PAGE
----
Another more modern form of radiant heat is a hot water baseboard system, also known as a hydronic system, which also use a centralized boiler to heat water that circulates through a system of water pipes. This water flows to low-profile baseboard heating units that radiate the heat from the water out into the room via thin metal fins surrounding the water pipe, typically made of carbon steel. Hot water baseboard heaters can last for several decades, and typically cost between $450 and $1,200 to install new or replace old units.
Single Purpose Systems
These systems use separate appliances, each with a singular task. Either a hot water heater or a boiler handles all the heated water necessary to power the radiant baseboard heating needs. Meanwhile, a separate hot water heater takes care of the household hot water usage. You may need to purchase two different hot water heaters if you choose a single purpose system. The one used to drive a radiant floor heating system must be rated to do so.
Dual Purpose Systems
A dual purpose system relies on only one water heater to supply both the hot water requirements for the home and the warm water needed for the radiant baseboard heating. Even if only part of the home uses radiant floor heating, a dual system depends on a single water heater for hot water and radiant heating. A conventional furnace or a boiler might handle the heating needs of the rest of the home.
Fuel Sources: Boilers for hydronic systems can be fueled by natural gas, liquid propane (LP), fuel oil, or electricity. They can also be aided by solar heating systems.
Distribution: Hot water is heated by a boiler and piped to “fin-tube” baseboard units mounted along walls. The fins increase the surface area of heat dissipation for efficiency. Heat is distributed by natural convection: Heated air rises from the baseboard unit, while cold air falls toward the unit for heating.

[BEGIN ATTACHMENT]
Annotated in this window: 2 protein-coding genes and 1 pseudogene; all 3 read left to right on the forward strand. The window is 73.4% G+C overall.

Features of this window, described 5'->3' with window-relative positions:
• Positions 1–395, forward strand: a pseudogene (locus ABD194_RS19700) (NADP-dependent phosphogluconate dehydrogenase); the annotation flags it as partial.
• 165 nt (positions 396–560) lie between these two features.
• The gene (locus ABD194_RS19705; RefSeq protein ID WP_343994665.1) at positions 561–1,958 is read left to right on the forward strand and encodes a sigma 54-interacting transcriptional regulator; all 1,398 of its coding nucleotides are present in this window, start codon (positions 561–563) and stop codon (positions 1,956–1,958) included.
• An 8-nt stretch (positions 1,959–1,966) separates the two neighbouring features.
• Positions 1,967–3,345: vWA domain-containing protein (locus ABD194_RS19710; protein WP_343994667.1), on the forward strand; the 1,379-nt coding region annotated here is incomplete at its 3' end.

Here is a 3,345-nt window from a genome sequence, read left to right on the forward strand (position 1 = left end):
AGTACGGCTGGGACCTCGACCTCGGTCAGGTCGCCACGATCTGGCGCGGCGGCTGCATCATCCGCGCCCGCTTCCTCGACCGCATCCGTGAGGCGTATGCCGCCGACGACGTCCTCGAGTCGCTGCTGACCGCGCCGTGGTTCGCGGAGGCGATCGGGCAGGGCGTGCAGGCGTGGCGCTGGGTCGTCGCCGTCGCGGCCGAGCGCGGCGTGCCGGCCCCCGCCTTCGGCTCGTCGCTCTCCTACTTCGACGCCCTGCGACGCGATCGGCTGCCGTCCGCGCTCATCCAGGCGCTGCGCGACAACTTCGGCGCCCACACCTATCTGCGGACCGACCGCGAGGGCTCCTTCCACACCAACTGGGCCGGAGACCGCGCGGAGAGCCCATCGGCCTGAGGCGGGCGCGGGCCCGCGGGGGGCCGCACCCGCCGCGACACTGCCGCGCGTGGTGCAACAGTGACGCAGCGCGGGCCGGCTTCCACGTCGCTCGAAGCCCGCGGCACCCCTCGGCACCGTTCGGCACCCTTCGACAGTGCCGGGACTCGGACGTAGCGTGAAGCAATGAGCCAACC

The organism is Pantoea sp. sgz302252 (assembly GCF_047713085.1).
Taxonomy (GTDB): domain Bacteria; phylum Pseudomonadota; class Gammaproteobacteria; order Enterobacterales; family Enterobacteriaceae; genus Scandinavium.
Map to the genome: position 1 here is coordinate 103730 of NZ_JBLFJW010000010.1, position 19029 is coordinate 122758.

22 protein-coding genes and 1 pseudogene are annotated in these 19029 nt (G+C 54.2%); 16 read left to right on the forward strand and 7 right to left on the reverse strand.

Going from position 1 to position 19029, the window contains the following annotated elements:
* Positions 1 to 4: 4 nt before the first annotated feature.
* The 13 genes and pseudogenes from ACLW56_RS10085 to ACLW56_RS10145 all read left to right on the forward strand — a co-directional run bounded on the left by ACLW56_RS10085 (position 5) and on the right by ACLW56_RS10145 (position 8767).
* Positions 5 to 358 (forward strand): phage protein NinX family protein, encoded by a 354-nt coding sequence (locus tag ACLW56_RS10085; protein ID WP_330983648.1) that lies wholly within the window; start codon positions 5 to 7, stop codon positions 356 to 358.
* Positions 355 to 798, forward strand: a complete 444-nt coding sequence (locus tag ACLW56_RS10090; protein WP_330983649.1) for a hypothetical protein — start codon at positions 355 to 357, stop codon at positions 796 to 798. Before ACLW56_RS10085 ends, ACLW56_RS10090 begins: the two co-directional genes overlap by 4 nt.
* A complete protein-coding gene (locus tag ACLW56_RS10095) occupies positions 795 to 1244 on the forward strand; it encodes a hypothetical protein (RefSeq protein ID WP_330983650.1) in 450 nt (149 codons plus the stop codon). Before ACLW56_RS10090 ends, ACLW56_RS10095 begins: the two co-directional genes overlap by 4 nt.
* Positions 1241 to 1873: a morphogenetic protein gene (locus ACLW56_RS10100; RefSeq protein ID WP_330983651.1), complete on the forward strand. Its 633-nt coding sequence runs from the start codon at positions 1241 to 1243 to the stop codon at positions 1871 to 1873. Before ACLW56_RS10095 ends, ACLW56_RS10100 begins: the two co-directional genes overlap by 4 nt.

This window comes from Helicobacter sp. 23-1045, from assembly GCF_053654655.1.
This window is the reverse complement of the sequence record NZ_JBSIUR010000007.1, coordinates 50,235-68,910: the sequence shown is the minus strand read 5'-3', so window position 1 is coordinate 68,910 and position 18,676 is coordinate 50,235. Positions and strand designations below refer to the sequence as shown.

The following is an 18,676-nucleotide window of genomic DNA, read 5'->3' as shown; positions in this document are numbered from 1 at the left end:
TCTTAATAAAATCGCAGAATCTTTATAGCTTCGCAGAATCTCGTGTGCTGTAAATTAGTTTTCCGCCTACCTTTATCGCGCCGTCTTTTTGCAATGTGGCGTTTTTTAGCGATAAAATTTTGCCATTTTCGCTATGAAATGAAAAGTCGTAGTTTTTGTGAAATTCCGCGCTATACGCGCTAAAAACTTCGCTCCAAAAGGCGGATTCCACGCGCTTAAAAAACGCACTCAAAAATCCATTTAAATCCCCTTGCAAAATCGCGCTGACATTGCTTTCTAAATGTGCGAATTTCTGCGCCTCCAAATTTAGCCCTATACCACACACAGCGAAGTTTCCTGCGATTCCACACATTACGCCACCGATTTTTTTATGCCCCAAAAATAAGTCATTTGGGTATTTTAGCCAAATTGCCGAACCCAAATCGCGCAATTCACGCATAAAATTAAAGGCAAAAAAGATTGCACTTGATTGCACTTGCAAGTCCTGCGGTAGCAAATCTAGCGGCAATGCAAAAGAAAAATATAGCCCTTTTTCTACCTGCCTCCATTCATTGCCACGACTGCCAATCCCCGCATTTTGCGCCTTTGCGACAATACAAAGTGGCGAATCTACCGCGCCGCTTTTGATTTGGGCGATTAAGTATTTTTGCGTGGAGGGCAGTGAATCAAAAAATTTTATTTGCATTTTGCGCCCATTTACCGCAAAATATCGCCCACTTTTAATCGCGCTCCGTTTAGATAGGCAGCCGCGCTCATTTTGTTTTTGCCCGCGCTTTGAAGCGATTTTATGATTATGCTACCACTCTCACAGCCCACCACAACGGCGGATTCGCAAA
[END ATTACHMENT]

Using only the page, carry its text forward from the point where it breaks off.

• Excellent energy efficiency and requires little maintenance to perform well.
• Quiet operation.
• Temperature can be precisely controlled.
• Must remain unobstructed; can limit furniture placement or window coverings.
• Cannot be combined with air conditioning.
• Slow to heat up; pipes are at risk of freezing if system goes out.
Choosing a Home Heating System
When choosing a new heating system for your home, it’s important to weigh the pros and cons of each option and determine what type of heater suits your needs. For example, in-floor radiant heating is a great option for those living in coastal microclimates that don’t need to heat their home in cooler temperatures for several months straight. In less temperate microclimates, forced air heating or radiators can provide more consistent and comfortable temperatures through the winter.
For Further Reading:
• Several home heating systems type are described in various articles available at the U.S. Department of Energy. The link is: https://www.energy.gov/energysaver/home-heating-systems
• Smarterhouse.org describes several heating systems, both conventional and alternative, in the article at: https://smarterhouse.org/heating-systems/types-heating-systems
• Forbes Home has published a detailed accounting of home heating systems at: https://www.forbes.com/home-improvement/hvac/home-heating-systems/